terms  such as MOO, MUSH, MUCK. Its current version is  available
on the WEB and assumes a server on a main frame which coordinates
a  data base accessed by a client program on the  users  personal
computer.  More than one user can access a MUD at the same  time.
The  users make choices which stimulate  unpredictable  reactions
from the data base, and often influenced by the presence of other
users.  These are frankly role playing opportunities designed  as
fun, in imaginative settings, not intended to provide support  or
to  be  emotionally cathartic contexts.  The early versions  were
competitive or warlike, while the later ones are considered world
building or cooperative.

The  general plan is for an individual participant to adopt  some
role  or image and make choices as he or she move from  one  area
(room) to another.  Often there is a goal (find the gold, get the
dragon, or seek a partner).  The person who has designed this mud
has a data base of options which are called by the various choic-
es exercised by the player. The designer and owner of each web is
known as the wizard.

While  those  of  us with mental health  training  recognize  the
psychodramatic value of role playing, it is very easy to jump  to
conclusions about the needs fulfilled, or the emotions expressed.
While  we can infer, and perhaps assign such  interpretations  to
any one participant, the pre-requisite is familiarity and  accul-
turation before one ventures on to play a therapist role.

A personally meaningful re-enactment  of roles associated with  a
prior traumatic experience tends to be ubiquitous no matter  what
the scene.  Muds are advertised quite openly as opportunities for
participants to role play any fantasy character of their  choice.
Any  setting can be chosen, for example a coffee house  scene  is
the  locale for several. These groups are led by very  knowledge-
able  and  competent  masters of Internet  usage,  familiar  with
games, and clearly not mental health professionals.  There is  an
almost phobic like avoidance of "shrinks", countered with a posi-
tive line that the MUD is explicitly fun rather than therapy.

I searched under *mud on http://www.vuw.ac.nz/who/jamie.norrish/
mud/building.html and received several hundred different titles;
each with  a two or three line  description  of what the authors
thought was  important  to emphasize as an enticement. I did not
see  any  that  listed  or implied anything psychotherapeutic or

MUDS  are efforts to convert fantasy into action. They are  prob-
ably  an  extension of childhood fantasies we  derived  from  the
"movies" of our childhood. After viewing we would go to our homes
and backyards where we and our friends proceeded to role play the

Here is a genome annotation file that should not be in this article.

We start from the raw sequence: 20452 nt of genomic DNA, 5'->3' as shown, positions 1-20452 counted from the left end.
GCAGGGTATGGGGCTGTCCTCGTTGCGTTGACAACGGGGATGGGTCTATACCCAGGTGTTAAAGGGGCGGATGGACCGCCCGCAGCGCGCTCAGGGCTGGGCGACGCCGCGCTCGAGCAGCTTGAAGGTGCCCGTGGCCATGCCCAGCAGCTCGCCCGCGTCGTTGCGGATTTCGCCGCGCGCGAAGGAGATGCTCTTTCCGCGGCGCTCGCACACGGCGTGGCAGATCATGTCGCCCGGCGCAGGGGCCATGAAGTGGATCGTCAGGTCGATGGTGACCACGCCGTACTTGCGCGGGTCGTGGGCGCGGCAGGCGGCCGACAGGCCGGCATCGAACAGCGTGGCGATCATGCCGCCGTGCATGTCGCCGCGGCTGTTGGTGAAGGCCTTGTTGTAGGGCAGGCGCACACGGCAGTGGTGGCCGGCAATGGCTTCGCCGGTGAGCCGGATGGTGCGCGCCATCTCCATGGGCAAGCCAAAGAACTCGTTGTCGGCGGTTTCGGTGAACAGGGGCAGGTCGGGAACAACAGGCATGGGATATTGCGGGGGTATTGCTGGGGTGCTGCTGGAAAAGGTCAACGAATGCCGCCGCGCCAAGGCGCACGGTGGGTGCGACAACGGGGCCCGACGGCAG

characters  and themes we had observed.  MUDS are  successful  at
giving  the viewer stimulations and sensations, that  feel  every
bit as real as the actual encounters, up to the point of  consum-
mation.  These are essentially offered and taken  as  diversions,
self-other play. 

Clearly,  one of the effects is the opportunity to express  feel-
ings that might not have adequate catharsis in real life.  Absent
a professional goal, supervision, or serious intent, MUDS  cannot
be  regarded as treatments even though they contain  elements  of
psychodrama.  There is also a potential danger in that  their  is
bound  to be the vulnerable person drawn to these activities  who
will be further hurt by what they run into.  However, this is  no
worse than needy people going to bars, psychics, or self appoint-
ed  local gurus. Again it is not professionally supervised  group
psychotherapy. Nor is it intended to be such.

Yet,  there  is a potential for good that  is  being  overlooked. 
Role playing may be viewed as adult play therapy, using the model
of  toys with non verbal children.  There may well be a need  for
or  value  in, creating a mud for psychotherapy with  the  wizard
being  a  qualified psychotherapist, and the  players  seeking  a
psychodramatic  role-play for selected themes, in the data  base.

I  see the possibility of MUDS evolving into instant  psychodrama
for any one ready to enter these mental health dungeons and  slay
the  dragons of the mind. If only Moreno (the founder of  psycho-
drama)  were available to help the wizard accumulate a data  base
of roles, themes, and traumas to catharse.

             The Future of Psychotherapy on the Net

All  technology has a behavioral impact on the folkways of  those
who  adopt  the particular tool.  We  have  witnessed  technology
changes  that would have startled Jules Verne and the other  sci-
ence  fiction writers of yesterday; certainly  inconceivable   to
our parents, and our selves in our youth, or even ten years  ago.
All of this says, that we need to suspend judgment about what can
occur  and to be more ready to enjoy what is already possible  on